The Twelfth Seven Pines Symposium
By Don Howard
Every spring for the last 12 years, the Seven Pines Symposium has gathered a group of historians, philosophers, and scientists together in a northwoods lodge for the purpose of exploring important foundational questions in physics and allied areas. The twelfth Seven Pines Symposium occurred 7–11 May 2008, focusing on “The Unknown Universe: Dark Energy and Dark Matter.” Its setting was once again The Outing Lodge at Pine Point, a few miles outside of Stillwater, MN. As before, all participants enjoyed the hospitality of our hosts, Lee Gohlike, founder and sponsor of the Symposia, and his wife Carlota Estevez. Superb cuisine, a cozy lodge ideally suited to such gatherings, a beautiful rural setting with hiking trails and nearby lakes, and the annual spring migration to delight bird-watchers—what more can one want in a meeting venue?
Seven Pines Symposia are designed to maximize time available for free-ranging discussion, the brief, more-or-less pedagogical talks mainly serving to seed the ensuing conversations. This year’s program began on the morning of Thursday, May 8, with an introduction to the goals of the Symposia by Gohlike, followed by a session about the “History of the Cosmological Constant” featuring talks by Michel Janssen (Minnesota) on “Why Einstein Introduced the Cosmological Constant,” and by John Earman (Pittsburgh) on “ The Cosmological Constant, 1917–1997.” In the afternoon session, we shifted the focus to “Evidence for Dark Matter.” William Vanderburgh (Wichita State), gave us “A Historian’s Perspective,” and Jim Peebles (Princeton) offered “A Scientist’s Perspective” on the subject. On Friday, we began the day with “Evidence for Dark Energy.” Michael Turner (Chicago) presented both “An Observational Perspective” and “A Theoretical Perspective.” After lunch we moved on to “The Cosmological Constant Problem.” Jeff Harvey (Chicago) talked first about “The Nature of the Cosmological Constant Problem,” and then Shamit Kachru (Stanford) addressed the question, “Does the String Theory Landscape Provide an Explanation for the Cosmological Constant?” Saturday’s program began with a session on “Dark Matter: Experiment and Theory,” which featured Bernard Sadoulet (University of California, Berkeley) speaking about recent experimental work, and Serge Rudaz (Minnesota) giving us an “Overview of Dark Matter Candidates.” The regular program concluded on Saturday afternoon, as we discussed “The Way Ahead. . . .” Mark Trodden (Syracuse) spoke on “Alternatives to Dark Matter and Dark Energy,” and Jim Peebles (Princeton) talked about the general session theme. Sunday morning was devoted to a long wrap-up discussion ended only by the participants’ scheduled departures for the airport.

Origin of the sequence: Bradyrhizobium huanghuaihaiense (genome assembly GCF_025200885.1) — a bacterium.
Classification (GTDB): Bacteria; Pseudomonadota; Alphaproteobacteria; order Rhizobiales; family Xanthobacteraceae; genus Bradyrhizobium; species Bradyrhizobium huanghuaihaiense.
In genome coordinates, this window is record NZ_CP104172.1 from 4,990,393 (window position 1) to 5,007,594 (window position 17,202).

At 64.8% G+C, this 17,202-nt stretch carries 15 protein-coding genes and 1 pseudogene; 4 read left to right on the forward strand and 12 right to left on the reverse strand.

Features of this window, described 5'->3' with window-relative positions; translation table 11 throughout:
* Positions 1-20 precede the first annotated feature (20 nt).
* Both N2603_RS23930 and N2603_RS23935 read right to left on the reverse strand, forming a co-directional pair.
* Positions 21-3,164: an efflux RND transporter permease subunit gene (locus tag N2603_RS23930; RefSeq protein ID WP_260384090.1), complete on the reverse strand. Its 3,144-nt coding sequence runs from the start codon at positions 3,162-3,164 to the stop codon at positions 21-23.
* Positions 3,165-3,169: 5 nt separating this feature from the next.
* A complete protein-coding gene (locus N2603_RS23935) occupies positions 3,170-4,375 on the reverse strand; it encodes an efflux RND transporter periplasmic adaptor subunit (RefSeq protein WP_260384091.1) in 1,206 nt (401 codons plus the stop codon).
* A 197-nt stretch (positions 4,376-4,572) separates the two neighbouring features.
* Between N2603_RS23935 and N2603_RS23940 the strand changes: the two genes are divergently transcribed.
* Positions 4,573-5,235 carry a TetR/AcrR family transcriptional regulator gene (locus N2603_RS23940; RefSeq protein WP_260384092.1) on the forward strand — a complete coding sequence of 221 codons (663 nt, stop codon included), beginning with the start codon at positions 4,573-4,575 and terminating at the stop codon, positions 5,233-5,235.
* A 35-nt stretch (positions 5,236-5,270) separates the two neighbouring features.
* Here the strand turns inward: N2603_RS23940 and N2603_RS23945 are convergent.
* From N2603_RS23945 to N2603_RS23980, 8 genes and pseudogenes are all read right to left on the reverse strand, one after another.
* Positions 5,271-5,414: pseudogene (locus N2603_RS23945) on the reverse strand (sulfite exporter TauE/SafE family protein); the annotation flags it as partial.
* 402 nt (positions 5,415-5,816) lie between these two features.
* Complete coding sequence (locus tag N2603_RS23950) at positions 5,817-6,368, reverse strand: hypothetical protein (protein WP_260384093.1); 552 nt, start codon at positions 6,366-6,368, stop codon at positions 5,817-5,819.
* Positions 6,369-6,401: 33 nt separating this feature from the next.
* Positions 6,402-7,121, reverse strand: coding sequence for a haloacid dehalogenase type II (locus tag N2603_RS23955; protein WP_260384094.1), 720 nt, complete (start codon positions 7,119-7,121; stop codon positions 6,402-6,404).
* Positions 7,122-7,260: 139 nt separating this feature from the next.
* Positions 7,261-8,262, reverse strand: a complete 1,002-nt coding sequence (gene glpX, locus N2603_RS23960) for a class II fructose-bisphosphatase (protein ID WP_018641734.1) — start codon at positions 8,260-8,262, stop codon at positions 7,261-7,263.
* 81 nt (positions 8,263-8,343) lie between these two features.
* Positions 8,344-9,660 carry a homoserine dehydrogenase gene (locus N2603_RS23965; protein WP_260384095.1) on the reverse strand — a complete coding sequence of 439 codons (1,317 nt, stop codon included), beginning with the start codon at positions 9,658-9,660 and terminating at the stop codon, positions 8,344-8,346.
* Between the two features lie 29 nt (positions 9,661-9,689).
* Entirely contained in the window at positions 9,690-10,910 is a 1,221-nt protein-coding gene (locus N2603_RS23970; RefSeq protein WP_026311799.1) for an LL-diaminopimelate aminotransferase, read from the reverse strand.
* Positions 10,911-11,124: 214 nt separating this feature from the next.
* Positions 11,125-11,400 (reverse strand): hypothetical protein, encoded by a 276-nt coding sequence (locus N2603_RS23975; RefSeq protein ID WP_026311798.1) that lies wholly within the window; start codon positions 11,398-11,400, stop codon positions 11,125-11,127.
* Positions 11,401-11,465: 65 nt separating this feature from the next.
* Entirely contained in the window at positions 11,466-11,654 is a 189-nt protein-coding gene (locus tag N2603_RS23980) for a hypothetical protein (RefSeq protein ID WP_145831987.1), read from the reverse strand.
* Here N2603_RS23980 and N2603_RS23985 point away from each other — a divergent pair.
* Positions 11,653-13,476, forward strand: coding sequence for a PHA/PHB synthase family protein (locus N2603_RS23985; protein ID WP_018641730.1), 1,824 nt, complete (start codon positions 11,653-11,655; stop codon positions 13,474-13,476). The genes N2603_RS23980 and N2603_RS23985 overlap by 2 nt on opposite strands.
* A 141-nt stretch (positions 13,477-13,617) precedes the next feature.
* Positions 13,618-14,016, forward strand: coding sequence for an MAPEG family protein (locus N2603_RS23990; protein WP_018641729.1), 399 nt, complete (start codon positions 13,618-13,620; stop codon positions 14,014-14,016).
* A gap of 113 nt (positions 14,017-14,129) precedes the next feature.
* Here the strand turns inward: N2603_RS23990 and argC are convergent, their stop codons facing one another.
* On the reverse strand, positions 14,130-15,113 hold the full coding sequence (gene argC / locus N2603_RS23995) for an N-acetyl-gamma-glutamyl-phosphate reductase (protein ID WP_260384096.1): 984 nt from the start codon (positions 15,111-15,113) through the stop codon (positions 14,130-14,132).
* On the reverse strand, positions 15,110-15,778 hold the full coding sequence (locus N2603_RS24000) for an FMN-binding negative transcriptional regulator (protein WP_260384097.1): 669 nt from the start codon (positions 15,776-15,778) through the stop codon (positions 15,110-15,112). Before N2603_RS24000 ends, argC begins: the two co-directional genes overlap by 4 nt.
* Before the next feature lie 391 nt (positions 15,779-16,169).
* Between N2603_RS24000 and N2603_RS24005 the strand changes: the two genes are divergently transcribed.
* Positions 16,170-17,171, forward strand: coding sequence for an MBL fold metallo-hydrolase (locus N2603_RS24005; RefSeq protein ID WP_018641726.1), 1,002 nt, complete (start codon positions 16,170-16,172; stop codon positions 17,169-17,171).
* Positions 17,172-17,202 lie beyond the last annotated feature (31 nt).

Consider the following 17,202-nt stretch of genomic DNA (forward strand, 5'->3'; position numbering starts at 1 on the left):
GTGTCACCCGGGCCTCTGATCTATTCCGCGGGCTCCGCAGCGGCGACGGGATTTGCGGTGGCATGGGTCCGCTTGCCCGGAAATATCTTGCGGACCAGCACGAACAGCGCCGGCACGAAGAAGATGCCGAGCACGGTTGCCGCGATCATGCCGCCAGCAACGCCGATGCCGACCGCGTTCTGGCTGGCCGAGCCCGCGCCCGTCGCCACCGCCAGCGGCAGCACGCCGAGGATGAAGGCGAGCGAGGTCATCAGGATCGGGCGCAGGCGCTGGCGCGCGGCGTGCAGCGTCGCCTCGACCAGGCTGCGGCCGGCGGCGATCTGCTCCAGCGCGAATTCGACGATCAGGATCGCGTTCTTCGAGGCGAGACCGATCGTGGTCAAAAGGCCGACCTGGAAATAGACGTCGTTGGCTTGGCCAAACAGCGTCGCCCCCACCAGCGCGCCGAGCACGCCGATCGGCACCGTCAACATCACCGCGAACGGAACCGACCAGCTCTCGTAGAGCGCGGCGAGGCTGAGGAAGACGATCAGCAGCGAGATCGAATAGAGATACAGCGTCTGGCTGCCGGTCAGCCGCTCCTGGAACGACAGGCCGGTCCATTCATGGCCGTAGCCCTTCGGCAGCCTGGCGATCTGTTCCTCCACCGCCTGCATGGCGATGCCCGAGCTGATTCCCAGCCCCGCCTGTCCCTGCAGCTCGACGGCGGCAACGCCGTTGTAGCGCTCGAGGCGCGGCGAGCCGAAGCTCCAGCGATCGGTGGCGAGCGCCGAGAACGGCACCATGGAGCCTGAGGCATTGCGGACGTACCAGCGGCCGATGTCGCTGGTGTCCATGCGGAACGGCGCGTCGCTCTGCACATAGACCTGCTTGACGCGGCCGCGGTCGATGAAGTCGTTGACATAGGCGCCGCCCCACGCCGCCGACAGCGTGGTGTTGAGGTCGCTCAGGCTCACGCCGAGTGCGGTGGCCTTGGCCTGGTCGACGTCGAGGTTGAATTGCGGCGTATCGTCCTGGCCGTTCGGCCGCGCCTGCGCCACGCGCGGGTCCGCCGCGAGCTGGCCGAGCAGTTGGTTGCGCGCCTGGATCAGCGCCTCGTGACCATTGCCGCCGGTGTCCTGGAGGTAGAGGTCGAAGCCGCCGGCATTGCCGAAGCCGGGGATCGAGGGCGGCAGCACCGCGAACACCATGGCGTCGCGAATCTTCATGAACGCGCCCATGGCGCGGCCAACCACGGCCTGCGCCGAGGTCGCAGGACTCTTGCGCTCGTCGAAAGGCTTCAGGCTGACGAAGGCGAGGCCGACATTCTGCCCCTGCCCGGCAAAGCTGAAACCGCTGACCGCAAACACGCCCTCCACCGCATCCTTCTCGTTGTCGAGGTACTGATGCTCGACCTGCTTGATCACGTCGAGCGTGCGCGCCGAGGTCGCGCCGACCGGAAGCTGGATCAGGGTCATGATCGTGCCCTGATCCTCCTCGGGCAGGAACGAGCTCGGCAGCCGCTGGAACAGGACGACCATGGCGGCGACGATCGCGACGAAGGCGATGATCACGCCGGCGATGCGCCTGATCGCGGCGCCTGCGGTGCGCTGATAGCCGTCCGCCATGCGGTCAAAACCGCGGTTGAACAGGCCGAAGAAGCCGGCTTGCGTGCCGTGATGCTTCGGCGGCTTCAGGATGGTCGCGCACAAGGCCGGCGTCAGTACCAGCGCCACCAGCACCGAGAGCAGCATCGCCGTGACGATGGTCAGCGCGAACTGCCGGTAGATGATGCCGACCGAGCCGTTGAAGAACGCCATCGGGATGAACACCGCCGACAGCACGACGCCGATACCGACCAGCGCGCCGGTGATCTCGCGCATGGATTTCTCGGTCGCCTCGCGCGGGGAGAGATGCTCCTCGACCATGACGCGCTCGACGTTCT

Symposium founder Gohlike has long been interested in the history and philosophy of science, having pursued those interests through graduate studies at the Universities of Minnesota and Chicago. For help in planning, he established an advisory board now consisting of Michel Janssen (Minnesota), Chair, John Earman (Pittsburgh), Geoffrey Hellman (Minnesota), Don Howard (Notre Dame), Serge Rudaz (Minnesota), and Robert M. Wald (Chicago). Also participating in Symposium this year were Ernan McMullin (Notre Dame), Antigone Nounou (Minnesota), Chris Smeenk (Western Ontario), Roger Stuewer (Minnesota), William G. Unruh (British Columbia), and several physics graduate students and post-docs from Minnesota. The thirteenth annual Seven Pines Symposium is tentatively scheduled to be held 6–10 May 2009, with a focus on foundational topics in condensed matter physics.